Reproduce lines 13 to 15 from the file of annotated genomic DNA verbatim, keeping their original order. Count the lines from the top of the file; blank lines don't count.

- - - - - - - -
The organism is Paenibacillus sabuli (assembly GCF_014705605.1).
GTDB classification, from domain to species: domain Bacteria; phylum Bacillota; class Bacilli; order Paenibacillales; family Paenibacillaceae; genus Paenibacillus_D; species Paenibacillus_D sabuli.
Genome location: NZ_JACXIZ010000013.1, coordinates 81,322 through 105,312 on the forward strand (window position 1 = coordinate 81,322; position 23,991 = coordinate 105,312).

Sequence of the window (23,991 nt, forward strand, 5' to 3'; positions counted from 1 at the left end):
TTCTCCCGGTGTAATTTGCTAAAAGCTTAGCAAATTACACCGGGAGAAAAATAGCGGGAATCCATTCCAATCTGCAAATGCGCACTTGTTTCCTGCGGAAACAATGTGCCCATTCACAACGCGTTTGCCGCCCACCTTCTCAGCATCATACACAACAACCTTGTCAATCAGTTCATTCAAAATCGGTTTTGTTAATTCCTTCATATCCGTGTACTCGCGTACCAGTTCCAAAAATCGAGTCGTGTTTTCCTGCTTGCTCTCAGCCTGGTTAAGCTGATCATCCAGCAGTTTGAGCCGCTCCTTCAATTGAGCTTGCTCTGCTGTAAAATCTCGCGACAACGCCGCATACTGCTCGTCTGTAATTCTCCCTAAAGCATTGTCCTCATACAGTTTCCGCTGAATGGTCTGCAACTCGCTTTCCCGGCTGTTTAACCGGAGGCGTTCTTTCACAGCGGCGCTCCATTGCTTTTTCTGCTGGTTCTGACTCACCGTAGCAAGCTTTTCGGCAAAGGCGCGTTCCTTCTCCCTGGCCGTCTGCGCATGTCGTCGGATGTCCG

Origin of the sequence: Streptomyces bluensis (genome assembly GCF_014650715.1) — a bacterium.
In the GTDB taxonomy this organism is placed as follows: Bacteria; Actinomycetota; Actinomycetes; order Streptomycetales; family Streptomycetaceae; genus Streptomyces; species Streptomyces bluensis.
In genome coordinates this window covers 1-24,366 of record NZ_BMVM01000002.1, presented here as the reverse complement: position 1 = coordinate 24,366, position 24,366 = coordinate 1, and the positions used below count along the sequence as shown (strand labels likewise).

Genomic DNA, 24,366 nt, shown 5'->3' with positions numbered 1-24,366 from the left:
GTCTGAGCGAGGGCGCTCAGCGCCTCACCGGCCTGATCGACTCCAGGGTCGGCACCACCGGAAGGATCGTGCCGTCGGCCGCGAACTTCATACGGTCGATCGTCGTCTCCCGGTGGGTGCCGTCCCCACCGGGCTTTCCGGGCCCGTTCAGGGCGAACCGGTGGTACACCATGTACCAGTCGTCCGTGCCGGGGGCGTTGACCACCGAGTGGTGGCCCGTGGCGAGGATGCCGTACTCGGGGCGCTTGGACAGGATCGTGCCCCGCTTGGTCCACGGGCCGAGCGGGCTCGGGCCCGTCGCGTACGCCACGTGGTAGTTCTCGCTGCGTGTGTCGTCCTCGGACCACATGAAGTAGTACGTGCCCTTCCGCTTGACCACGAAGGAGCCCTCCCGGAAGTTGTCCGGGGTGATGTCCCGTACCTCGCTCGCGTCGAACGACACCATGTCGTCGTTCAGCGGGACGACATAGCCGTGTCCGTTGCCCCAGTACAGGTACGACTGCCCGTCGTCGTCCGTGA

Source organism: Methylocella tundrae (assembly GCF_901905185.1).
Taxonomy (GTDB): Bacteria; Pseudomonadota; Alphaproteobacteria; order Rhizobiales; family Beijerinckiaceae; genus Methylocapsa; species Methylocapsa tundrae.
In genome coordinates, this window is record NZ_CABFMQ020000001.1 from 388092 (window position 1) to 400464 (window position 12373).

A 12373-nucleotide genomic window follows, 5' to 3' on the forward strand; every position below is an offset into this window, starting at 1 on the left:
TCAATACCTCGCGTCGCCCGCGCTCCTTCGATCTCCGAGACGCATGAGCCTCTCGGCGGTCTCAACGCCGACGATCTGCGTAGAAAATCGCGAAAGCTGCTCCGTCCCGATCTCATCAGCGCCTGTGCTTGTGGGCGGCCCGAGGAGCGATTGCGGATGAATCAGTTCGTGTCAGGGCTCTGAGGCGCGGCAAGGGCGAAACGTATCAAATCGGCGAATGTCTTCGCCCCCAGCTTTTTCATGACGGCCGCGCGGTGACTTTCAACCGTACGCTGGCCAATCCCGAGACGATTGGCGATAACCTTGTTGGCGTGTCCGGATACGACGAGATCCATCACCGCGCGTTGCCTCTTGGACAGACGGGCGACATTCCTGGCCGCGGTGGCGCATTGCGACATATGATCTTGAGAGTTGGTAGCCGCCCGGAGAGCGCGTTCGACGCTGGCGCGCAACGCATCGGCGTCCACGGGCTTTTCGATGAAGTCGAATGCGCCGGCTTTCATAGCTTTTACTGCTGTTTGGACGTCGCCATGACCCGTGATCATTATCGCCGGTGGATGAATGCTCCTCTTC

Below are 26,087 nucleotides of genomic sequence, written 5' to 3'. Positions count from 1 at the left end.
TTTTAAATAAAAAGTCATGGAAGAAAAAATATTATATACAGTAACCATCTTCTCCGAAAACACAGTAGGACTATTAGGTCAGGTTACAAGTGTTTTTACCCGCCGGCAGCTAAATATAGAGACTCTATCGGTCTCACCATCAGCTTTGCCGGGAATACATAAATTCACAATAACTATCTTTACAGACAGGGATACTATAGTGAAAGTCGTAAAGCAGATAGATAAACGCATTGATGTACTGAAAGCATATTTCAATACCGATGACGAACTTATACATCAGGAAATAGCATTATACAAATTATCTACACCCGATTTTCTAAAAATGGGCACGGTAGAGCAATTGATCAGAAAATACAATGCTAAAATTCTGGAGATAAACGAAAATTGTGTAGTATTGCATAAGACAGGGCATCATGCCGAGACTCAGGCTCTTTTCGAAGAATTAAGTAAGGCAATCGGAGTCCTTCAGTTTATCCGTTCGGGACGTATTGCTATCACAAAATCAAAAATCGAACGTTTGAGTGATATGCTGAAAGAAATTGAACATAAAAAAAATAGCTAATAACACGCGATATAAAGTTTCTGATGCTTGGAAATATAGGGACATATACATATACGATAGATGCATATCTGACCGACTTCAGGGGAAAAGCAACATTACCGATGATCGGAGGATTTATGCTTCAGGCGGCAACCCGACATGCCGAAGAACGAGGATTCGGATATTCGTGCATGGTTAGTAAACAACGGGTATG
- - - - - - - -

In genome coordinates, this window is record NZ_CABFMQ020000001.1 from 388092 (window position 1) to 400464 (window position 12373).

A 12373-nucleotide genomic window follows, 5' to 3' on the forward strand; every position below is an offset into this window, starting at 1 on the left:
TCAATACCTCGCGTCGCCCGCGCTCCTTCGATCTCCGAGACGCATGAGCCTCTCGGCGGTCTCAACGCCGACGATCTGCGTAGAAAATCGCGAAAGCTGCTCCGTCCCGATCTCATCAGCGCCTGTGCTTGTGGGCGGCCCGAGGAGCGATTGCGGATGAATCAGTTCGTGTCAGGGCTCTGAGGCGCGGCAAGGGCGAAACGTATCAAATCGGCGAATGTCTTCGCCCCCAGCTTTTTCATGACGGCCGCGCGGTGACTTTCAACCGTACGCTGGCCAATCCCGAGACGATTGGCGATAACCTTGTTGGCGTGTCCGGATACGACGAGATCCATCACCGCGCGTTGCCTCTTGGACAGACGGGCGACATTCCTGGCCGCGGTGGCGCATTGCGACATATGATCTTGAGAGTTGGTAGCCGCCCGGAGAGCGCGTTCGACGCTGGCGCGCAACGCATCGGCGTCCACGGGCTTTTCGATGAAGTCGAATGCGCCGGCTTTCATAGCTTTTACTGCTGTTTGGACGTCGCCATGACCCGTGATCATTATCGCCGGTGGATGAATGCTCCTCTTC